Photo: AP/Sang Tan
It’s the worst case scenario for an investor: You make a deal and your counterparty refuses to pay. Time to go to Court.Terrible, of course, but a group of American investors are living a nightmare that takes that scenario one step farther. Despite having gone to Court and winning every judgement here in the States, they still can’t get their money.
Somehow, it’s stuck in China.
Until 2009 venture firms Gobi Partners (based in Shanghai) and Oak Investment Partners owned three quarters of a China-based company called Digital Media Group (DMG). It was an ad firm that sold space on TV screens in public transportation hubs all over the country.
That year the investors entered into acquisition talks with a similar (but larger) Chinese-owned ad firm called VisionChina that expressed interest in buying DMG.
There was a “strategic logic in putting the companies together,” Ren Riley, a general partner at Oak Investment Partners told Business Insider.
The investors had around 10 years of experience investing in China, and the talks went well. VisionChina’s team, they said, were professional, as was Limin Li, the company’s CEO. Neither Gobi nor Oak had any reason to expect anything strange.
So the parties figured out a deal. To buy DMG, VisionChina agreed to pay $100 million in cash and common stock up front and then to pay $30 million in cash and common stock each year for the next two years — $60 million total.
The deal was closed in November of 2009.
A year later, though, when it was time for VisionChina to make its first $30 million payment, they sent DMG’s shareholders a lawsuit instead.
“This was a publicly traded company listed on the Nasdaq with real lawyers, real bankers, and real research,” said Riley. “We had no reason to think this would occur… everything went well, negotiations went well, the deal went well.”
In its suit, VisionChina claimed that DMG provided misleading information about its finances during the 2009 acquisition process nullifying their deal.
The parties went to Court in NYC where Judge Charles E. Ramos dismissed VisionChina’s claims. To that dismissal, the Judge added an order of attachment requiring VisionChina to make its first $30 million payment to DMG’s shareholders.
That was November 2011, and DMG’s shareholders say they still haven’t gotten their money.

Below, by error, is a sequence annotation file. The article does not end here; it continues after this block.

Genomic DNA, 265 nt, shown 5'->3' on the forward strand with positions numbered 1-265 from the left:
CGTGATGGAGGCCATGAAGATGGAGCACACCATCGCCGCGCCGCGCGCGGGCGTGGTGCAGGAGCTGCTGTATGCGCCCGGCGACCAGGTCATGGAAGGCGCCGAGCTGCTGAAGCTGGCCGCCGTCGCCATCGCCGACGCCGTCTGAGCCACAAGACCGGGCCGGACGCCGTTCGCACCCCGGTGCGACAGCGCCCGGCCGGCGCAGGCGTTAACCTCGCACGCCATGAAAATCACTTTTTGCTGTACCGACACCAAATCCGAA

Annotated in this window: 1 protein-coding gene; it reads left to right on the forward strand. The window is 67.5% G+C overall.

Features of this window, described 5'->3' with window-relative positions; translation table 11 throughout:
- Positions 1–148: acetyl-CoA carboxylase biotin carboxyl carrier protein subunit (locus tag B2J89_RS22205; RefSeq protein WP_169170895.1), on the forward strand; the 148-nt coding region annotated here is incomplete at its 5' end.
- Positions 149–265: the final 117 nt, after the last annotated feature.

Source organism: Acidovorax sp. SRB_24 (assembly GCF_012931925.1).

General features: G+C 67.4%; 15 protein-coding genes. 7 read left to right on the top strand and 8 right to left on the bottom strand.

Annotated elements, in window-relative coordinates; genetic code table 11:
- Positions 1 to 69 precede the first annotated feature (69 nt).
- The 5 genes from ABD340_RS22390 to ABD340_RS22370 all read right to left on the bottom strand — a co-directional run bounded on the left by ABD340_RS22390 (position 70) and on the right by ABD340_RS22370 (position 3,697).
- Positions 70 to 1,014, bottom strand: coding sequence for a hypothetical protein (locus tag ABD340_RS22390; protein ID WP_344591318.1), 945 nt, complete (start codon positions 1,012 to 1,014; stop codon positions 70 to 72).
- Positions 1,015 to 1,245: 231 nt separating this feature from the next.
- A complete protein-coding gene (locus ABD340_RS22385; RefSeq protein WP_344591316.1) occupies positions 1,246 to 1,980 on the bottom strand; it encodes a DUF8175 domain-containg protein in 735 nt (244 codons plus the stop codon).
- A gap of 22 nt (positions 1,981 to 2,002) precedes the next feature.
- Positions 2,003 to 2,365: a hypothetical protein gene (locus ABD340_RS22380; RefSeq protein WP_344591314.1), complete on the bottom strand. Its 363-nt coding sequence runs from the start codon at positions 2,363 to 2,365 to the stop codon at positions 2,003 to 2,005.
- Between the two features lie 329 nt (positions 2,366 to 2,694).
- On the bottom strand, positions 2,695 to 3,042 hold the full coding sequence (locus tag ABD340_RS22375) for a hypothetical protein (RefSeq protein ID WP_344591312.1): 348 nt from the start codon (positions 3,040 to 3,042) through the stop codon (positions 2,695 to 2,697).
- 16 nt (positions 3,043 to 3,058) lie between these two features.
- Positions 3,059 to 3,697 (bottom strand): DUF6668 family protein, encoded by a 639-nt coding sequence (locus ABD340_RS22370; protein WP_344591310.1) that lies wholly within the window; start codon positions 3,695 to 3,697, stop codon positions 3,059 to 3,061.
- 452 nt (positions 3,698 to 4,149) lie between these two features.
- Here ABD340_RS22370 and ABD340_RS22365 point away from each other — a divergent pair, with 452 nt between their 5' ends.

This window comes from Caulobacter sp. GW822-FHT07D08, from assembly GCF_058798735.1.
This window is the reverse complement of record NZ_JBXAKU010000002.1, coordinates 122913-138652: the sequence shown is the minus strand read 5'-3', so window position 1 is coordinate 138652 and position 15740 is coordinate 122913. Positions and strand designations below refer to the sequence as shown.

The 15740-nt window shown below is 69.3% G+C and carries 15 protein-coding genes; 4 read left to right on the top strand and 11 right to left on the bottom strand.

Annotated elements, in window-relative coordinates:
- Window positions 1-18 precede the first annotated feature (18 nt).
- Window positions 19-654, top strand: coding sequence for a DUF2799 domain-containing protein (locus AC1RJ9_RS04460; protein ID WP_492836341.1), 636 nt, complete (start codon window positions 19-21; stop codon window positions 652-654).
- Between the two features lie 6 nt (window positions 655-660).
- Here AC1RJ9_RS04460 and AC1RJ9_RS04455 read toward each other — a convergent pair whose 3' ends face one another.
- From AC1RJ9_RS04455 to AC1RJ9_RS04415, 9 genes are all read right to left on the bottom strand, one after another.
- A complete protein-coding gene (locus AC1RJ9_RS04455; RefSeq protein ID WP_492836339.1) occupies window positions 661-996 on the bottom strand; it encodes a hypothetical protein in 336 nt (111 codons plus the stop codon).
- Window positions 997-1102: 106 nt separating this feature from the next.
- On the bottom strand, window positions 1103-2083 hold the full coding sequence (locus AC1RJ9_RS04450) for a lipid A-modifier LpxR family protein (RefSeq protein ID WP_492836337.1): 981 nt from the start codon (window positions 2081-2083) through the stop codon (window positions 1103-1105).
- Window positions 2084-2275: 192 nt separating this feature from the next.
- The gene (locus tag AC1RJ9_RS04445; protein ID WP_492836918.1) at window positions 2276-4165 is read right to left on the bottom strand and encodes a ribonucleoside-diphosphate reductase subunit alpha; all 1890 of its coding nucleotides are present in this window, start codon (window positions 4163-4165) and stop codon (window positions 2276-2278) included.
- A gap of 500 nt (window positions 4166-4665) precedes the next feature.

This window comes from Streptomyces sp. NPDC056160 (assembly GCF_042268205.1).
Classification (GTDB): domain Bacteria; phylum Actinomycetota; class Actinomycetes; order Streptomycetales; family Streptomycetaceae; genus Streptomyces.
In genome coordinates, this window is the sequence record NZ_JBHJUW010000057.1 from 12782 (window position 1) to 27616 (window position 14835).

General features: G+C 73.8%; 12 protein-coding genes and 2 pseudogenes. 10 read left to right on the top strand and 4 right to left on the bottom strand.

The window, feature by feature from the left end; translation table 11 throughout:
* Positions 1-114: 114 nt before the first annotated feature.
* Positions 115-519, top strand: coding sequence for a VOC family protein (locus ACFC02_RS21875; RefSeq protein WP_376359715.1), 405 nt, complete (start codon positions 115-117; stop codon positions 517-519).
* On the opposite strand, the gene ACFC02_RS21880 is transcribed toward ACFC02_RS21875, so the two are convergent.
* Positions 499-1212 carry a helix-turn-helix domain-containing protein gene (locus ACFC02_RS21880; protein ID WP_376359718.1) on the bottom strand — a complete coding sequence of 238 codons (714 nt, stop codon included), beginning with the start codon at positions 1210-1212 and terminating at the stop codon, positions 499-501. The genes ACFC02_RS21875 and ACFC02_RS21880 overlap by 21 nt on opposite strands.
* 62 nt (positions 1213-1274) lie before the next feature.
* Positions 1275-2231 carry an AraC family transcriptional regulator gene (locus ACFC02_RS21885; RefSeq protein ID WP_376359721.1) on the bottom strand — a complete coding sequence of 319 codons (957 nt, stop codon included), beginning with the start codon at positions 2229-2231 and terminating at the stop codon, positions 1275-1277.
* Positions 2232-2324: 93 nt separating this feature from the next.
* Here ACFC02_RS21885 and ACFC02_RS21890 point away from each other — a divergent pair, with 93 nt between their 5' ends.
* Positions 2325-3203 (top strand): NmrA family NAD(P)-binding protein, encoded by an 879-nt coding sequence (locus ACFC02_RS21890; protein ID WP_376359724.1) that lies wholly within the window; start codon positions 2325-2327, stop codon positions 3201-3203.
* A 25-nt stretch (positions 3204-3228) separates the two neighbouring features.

The problem is that VisionChina, a publicly traded company in the United States, has no assets in the United States. That means for DMG’s shareholders to get paid, the money has to leave China. VisionChina is arguing that there’s no way for them to do that.
So all DMG shareholders can do is win legal skirmish after legal skirmish — and that’s what they’ve done. When the second $30 million payment deadline passed in November 2011, Judge Ramos granted a second order of attachment.
In August of 2012, the Court ordered VisionChina to deposit $60 million with the New York State Sheriff. When the company didn’t, a Judge ordered VisionChina in contempt of Court. That was just a few months ago.
At that hearing, Ramos sounded off on his own scepticism about VisionChina’s intentions, Law360 reports:
“The record is void of any activity done by your client to comply with this, other than the 3 or 4 million dollars that was outside the People’s Republic of China,” Judge Ramos told VisionChina’s attorneys during the hearing in his downtown Manhattan courtroom, noting that some money the company held outside China has been moved to New York.
“This really is bad faith,” he said, “You know the old joke, ‘I may have been born at night but I wasn’t born last night’?”
Photo: Yahoo Finance
There have been suggested compromises. DMG shareholder attorney Thomas Kavaler tried to get his clients’ money put in escrow at a bank with branches in China and the U.S. — VisionChina refused, he says. He says he suggested that a Chinese lawyer tend to the money in China — again, that was rebuffed. “This is a circle; they won’t pay; the court orders them to pay; they won’t obey,” said Kavaler, a partner at Cahill Gordon & Reindel LLP.
And “they” can do this because it’s incredibly hard to get a Chinese company’s money out of the country and in the hands of foreign investors without the company’s cooperation.
VisionChina argues that moving the money is up to China’s State Administration of Foreign Exhange (SAFE), and that SAFE isn’t having it. The Court’s response to that argument has basically been… prove it.
So in the midst of the SEC’s investigation into Chinese auditing firms, and the media hype around Chinese shorts, VisionChina’s problem hasn’t even been discussed.
“It’s important to us,” said Riley. “We’re pursuing all our avenues and trying to do business the right way… If we’re going to do business in China our investors want us to fight for their capital. The damages are approaching $100 million and possibly higher. It’s our money.”
DMG shareholder losses aside, this is a story of value destruction all around. VisionChina’s stock is down around 98% since it bought DMG (see the chart to your left). That prompted DMG’s shareholders to create a website called SaveVisionChina.com, detailing the blow by blow of their legal action.
VisionChina’s lawyer has yet to respond to multiple requests for comment.
“We are considering all of our options, including legal and diplomatic, and if VisionChina does not meet its legal obligations, we believe China will be sending a message that it is a hostile, risky and unfair place for investment by foreign-owned businesses,” Riley added.
On February 19th, Judge Ramos ordered VisionChina to deposit $60 million in a U.S. escrow account by March 15, 2013.
The question remains though, what if they don’t?
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